Case Study: Predicting Customer’s Purchase Behaviour for Online Contact Lens Retailer


I met my current boss in a serendipitous manner. I was visiting my Indonesian friend in his dorm. At that time, I was eating my kebab and contemplating on the more fundamental quarter life crisis question that was lingering on my mind (swiping on cat Instagram post). He was then chatting about his recent LinkedIn communication with one of the company’s founders. I jokingly said to him, “Dude, you should tell him about me as well”, which he later did apparently. Next, I exchanged a few emails with my (current) boss, and to my surprise, he was very nice, he offered us an opportunity to undertake a capstone project at his company — working on a live client project (let’s call it “XYZ” online retailer ) in building predictive models for customer churn.

A few days later, with the excitement of having a project under my belt, I met with my boss at their (former) office a couple blocks away from Southbank London. Long story short, I ended up conducted my dissertation there advancing the same client’s data for my research topic, and ultimately jumped on board as an intern where I spent three months until the end of January this year in our London office.


Purchase recommendation based on implicit feedback

Going back to my dissertation work, in the XYZ’s online setting the implicit feedback comes in the form of ‘buys’, in contrast to explicit feedback rating system where customers give a certain score to an item, ranging from one to five. So in the latter case, higher rating normally implies a stronger indication that the customer fancies the item, whereas in our case, we can’t be so sure whether the customer failed to purchase an item due to lack of knowledge about an item or is simply less interested.

Therefore, in general implicit feedback is primarily characterised by having a highly imbalanced class in the data as well as a very sparse dataset. This happens due to the fact that customers merely observe a small fraction of the entire product collections. Subsequently, in order to turn the problem in a binary classification model, we need a way to introduce negatives samples. This requires a special framework which has to be inexpensive and flexible.

Collaborative filtering

Traditionally, most online retailers have relied on collaborative filtering (CF) algorithm to provide recommendations. The underlying principle behind CF is that if several users share a common interest towards buying an item, it may indicate their preferences overlap strongly (user-based). The other way around, if several items are bought by the same group of customers, they probably have something in common (item-based). Pure CF quantifies this relationship between items and customers using a mathematical concept of distance.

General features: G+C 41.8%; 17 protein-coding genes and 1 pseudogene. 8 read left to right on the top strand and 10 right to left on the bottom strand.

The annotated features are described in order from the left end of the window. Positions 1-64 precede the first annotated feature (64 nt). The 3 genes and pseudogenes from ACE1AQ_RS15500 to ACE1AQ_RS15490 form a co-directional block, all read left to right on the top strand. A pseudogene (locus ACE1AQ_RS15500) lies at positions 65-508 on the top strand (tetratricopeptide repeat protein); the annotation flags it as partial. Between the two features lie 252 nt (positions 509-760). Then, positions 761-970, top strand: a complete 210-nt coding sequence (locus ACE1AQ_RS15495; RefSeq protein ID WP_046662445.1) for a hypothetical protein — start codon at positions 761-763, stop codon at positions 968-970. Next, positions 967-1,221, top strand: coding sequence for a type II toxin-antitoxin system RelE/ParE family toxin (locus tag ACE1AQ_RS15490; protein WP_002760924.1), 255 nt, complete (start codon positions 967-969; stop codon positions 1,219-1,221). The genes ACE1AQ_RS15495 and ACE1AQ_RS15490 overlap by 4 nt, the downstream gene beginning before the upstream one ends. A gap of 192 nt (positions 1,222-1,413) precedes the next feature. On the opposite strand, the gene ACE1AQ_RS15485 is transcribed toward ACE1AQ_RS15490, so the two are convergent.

In our case, the similarity was determined by purchase history. The approach sounds very logical if a customer’s preferences are very similar to other customers, goods that the first customer buys might interest to the second customer.

However, pure CF is content-agnostic and this raises an important issue with the heterogeneity content that an item has. As an instance, customers may buy contact lens with specific top brand or manufacturer. So if there is no purchase history to analyse, unpopular or new items would be not recommended and the recommendation could end up having a very narrow focus on certain items.

Content-based filtering

There are various types of contact lenses, namely: disposable, reusable, astigmatic, multifocal that may refer to unique visual requirements. All of this information associated with a contact lens are reflected with the lens’s replacement and wearing schedules, each offering their own benefits and perks.

In addition to that, different lifestyle, occupational, and leisure needs also could be used to fuel recommendation engine. Someone with the needs of wearing contact lens six days in a week is different to someone who wears it occasionally during a holiday season.

The content-based approach has intuitive appeal: it gets its name from the principle of matching the items to customers based on as much as of the existing knowledge that is available. Furthermore, with content-based filtering, we can turn the problem as a supervised learning case and apply a machine learning classifier.

However, one downside of using content-based model is that eliciting user preference is onerous. The are only a few aspects of an item is available and there are many more factors that might influence customer preferences. For instance, one customer may use a reusable lens in her weekdays and then change to a disposable lens in her weekend. This raises a recommendation problem that could also reflect a very specific individual’s needs.

The hybrid approach

We tried to tackle such limitations from both content-based filtering and collaborative filtering by training a binary regression model to predict the likelihood of an item being purchased of which its features were obtained from collaborative filtering models. We think that by straddling both techniques for we could get the best of them.

The underlying idea of this approach is that a collaborative filtering models work by viewing both purchased items and customers as vectors and define the similarity between them as the angle. If the angle is small, the purchased item are probably similar. Once we got the similarity model, we can create features from prediction score of an item will be purchased by a user by using the idea of weighted sum. Moreover, we can add more features from user-past purchased history such as total amount of transaction in the last 90 days, the total number of items bought in the last 90 days.

To visualise this similarity amongst items, we can project the score obtained from cosine similarity computation into a matrix. As we can see here, eye-drops are quite close to dailies and monthlies which do make perfect sense. Someone who buys daily or monthly contact lens, they probably also buy eye drops.

Similarity-based item features